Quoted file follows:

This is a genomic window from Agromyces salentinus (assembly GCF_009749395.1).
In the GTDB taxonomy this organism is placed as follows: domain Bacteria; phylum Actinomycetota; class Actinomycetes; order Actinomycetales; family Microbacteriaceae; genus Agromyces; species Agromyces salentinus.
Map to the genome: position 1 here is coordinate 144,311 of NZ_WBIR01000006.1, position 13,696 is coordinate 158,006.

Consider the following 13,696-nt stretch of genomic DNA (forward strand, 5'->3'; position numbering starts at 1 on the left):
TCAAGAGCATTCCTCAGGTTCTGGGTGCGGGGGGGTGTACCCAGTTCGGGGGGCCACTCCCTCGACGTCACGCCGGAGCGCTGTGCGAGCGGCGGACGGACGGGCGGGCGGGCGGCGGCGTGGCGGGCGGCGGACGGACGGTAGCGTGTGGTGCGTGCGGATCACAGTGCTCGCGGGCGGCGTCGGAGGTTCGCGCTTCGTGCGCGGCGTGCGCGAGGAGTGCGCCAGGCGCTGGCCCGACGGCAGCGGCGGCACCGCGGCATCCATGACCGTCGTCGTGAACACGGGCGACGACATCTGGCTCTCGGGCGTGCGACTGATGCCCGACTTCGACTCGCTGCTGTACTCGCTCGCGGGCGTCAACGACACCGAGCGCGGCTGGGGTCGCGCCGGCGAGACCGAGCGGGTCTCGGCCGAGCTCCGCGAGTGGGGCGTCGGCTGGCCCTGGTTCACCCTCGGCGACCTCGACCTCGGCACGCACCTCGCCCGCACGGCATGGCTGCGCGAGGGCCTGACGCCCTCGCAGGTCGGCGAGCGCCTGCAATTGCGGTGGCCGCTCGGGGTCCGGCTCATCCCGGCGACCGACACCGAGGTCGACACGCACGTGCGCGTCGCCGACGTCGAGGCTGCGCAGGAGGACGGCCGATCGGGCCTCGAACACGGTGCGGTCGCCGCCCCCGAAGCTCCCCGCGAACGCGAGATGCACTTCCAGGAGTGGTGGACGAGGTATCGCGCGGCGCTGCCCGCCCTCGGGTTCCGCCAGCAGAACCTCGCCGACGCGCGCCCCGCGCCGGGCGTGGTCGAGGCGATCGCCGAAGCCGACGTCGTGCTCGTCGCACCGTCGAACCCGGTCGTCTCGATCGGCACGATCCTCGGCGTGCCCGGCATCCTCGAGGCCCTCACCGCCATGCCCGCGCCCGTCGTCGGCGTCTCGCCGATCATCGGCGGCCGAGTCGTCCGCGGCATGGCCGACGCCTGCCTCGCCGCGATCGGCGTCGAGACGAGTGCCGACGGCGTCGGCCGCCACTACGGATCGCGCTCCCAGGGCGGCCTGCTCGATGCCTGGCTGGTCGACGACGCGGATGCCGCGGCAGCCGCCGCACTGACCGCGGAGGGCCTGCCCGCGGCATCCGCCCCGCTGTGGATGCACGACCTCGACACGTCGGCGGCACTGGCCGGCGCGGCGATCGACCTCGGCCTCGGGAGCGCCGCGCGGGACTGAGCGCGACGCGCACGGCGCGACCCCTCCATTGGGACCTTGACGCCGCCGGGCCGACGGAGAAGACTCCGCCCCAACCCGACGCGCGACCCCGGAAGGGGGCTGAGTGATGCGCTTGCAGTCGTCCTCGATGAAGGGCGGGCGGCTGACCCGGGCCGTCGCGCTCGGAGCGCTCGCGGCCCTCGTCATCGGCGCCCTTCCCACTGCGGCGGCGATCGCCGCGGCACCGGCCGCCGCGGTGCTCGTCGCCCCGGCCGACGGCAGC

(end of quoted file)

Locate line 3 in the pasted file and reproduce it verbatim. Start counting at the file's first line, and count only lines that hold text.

Map to the genome: position 1 here is coordinate 144,311 of NZ_WBIR01000006.1, position 13,696 is coordinate 158,006.